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(Nor yet I thinke to fall in this Deceite)
O well, let the first suffice, which I Complaine,
And will (faire Shepherdesse) as many Daies,
As the remembrance lasteth of this Vale.
If (Shepherdesse) that day, when in this Vale
I did behold thee (to my hardest Fortune
The finall end had come of all my Daies,
Or I had lesse beheld those coyest Eies,
The cause should cease, whereof I doe Complaine,
And I would fall no more into Deceite.
But purposing to worke me this Deceite,
When by and by thou sawest me in this Vale,
Milde thou didst seeme: See then if I Complaine
Vniustly of false Loue, and cruell Fortune?
And now I knowe not, why thou turnâ€™st thine Eies
Away, vnlesse thou greeuest at my Daies.
My song of Loue and Fortune I Complaine,
And since a braue Deceite so many Daies
Did last, water mine Eies this hill and Vale.
This did the Shepherd sing, keeping time with his teares, and resting with his sighes, and the Shepherdesse sat harkening vnto him with great content, to see with what a grace he did both play and sing. But after the Shepherd had made an end of his song, laying his rebecke out of his hand, he said to Shepherdesse. Art thou now pleased Amarillis,for (to content thy minde) thou maist make me do that, which doth vtterly displease me. And accursed Alfeus, I wish that Fortune would bring thee to that passe, wherunto by thy detested forceries I am come, bicause thou mightest then know what good cause I haue to hate thee, for the cruell despite that thou hast done me. O sweet Belisa, is there any in the world more bound to thee then I am? God graunt I may deduct this sorrowfull life so long, that mine eies may once again enioy thy peerlesse beautie, & that thine may see, if I do not acknowledge, how much I do owe vnto them. These words the Shepherd spake with such plentie of teares, that there was no hart (had it beene neuer so hard) that by hearing them, would not haue melted. But now that thou hast told me Arsileus (said the Shepherâˆ£desse vnto him) the beginning of thy affection, and how thy father Arsenius was the principall occasion of thy seruice and great loue to Belisa; bicause when he sued vnto her, she did participate, and thou profit thy selfe by thine owne letters & songs, and some times by thine owne musicke, (of all which he might haue well excused himselfe) I pray thee now tell me, how thou didst leese her. This is a thing (said the Shepherd) which I would seldome repeat, but bicause it is euer thy qualitie, to comâˆ£maund me to tell thee that, which is most grieuous vnto my soule, hearke then, and in a few words I will tell it thee.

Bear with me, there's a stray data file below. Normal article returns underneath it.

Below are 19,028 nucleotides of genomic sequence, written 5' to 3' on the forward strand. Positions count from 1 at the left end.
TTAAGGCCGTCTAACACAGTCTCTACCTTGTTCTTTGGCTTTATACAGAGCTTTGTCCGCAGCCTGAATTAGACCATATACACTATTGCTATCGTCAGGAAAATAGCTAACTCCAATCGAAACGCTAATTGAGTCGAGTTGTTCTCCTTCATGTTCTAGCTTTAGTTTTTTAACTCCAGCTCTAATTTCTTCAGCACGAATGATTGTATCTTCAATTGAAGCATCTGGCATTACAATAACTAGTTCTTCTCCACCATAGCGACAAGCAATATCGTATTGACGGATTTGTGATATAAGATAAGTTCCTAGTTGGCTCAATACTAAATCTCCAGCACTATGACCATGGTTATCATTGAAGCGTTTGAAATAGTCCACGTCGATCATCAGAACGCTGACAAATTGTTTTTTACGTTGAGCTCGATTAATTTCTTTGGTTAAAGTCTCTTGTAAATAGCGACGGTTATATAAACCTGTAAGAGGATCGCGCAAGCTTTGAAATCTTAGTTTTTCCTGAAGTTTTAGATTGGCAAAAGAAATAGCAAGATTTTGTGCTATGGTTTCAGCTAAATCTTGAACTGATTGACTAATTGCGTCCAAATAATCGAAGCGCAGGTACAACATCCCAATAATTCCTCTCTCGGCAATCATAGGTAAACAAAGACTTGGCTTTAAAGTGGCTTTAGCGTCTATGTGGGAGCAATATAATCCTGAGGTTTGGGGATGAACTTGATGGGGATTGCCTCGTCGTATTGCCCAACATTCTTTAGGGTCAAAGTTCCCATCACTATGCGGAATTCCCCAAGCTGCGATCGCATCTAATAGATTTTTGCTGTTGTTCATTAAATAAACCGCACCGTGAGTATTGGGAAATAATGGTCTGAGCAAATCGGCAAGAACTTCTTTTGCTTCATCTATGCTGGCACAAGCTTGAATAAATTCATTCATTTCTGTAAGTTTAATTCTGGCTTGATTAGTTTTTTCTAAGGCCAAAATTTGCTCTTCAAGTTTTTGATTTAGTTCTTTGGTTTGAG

There was a man in our towne called Alfeus, who had the name amongst vs to be a great Magician, and he loued Belisa extremely, before my Father euer began to serue her, but she could not abide, not onely to see him, but not to heare of his
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